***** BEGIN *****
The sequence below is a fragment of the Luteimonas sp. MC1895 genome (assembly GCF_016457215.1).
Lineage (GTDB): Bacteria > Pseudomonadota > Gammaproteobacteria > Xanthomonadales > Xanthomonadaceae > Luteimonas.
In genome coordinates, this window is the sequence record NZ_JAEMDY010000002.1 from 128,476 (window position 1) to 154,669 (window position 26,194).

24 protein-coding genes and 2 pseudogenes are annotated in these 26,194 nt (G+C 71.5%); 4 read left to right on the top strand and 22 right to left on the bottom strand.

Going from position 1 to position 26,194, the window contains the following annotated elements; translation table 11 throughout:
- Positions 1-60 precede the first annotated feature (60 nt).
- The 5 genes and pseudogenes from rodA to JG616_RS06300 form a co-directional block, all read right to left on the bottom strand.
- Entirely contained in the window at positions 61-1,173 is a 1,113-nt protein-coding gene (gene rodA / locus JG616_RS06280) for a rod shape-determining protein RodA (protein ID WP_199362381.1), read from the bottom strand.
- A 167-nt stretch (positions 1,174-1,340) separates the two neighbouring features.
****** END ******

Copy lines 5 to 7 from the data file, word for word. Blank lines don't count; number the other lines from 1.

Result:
Going from position 1 to position 26,194, the window contains the following annotated elements; translation table 11 throughout:
- Positions 1-60 precede the first annotated feature (60 nt).
- The 5 genes and pseudogenes from rodA to JG616_RS06300 form a co-directional block, all read right to left on the bottom strand.